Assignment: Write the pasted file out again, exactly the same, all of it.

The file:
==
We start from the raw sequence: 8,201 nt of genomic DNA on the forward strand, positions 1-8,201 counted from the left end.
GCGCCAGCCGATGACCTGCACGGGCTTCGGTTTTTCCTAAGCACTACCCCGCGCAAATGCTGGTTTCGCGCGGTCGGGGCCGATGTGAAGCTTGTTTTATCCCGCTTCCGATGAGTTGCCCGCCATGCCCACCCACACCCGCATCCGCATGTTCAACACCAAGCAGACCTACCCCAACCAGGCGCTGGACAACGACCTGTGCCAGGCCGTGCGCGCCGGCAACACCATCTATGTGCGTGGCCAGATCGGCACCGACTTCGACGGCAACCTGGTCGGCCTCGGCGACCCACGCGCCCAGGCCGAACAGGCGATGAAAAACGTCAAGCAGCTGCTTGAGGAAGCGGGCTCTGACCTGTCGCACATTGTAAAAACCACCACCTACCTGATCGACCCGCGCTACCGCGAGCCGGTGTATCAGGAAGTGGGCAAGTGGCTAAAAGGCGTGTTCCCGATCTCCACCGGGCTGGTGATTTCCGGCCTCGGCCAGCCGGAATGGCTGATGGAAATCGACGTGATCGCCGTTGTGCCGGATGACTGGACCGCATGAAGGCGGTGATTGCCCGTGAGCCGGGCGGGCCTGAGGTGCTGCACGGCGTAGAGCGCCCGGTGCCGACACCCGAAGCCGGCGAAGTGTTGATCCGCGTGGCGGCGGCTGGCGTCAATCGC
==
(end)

We start from the raw sequence: 8,201 nt of genomic DNA on the forward strand, positions 1-8,201 counted from the left end.
GCGCCAGCCGATGACCTGCACGGGCTTCGGTTTTTCCTAAGCACTACCCCGCGCAAATGCTGGTTTCGCGCGGTCGGGGCCGATGTGAAGCTTGTTTTATCCCGCTTCCGATGAGTTGCCCGCCATGCCCACCCACACCCGCATCCGCATGTTCAACACCAAGCAGACCTACCCCAACCAGGCGCTGGACAACGACCTGTGCCAGGCCGTGCGCGCCGGCAACACCATCTATGTGCGTGGCCAGATCGGCACCGACTTCGACGGCAACCTGGTCGGCCTCGGCGACCCACGCGCCCAGGCCGAACAGGCGATGAAAAACGTCAAGCAGCTGCTTGAGGAAGCGGGCTCTGACCTGTCGCACATTGTAAAAACCACCACCTACCTGATCGACCCGCGCTACCGCGAGCCGGTGTATCAGGAAGTGGGCAAGTGGCTAAAAGGCGTGTTCCCGATCTCCACCGGGCTGGTGATTTCCGGCCTCGGCCAGCCGGAATGGCTGATGGAAATCGACGTGATCGCCGTTGTGCCGGATGACTGGACCGCATGAAGGCGGTGATTGCCCGTGAGCCGGGCGGGCCTGAGGTGCTGCACGGCGTAGAGCGCCCGGTGCCGACACCCGAAGCCGGCGAAGTGTTGATCCGCGTGGCGGCGGCTGGCGTCAATCGC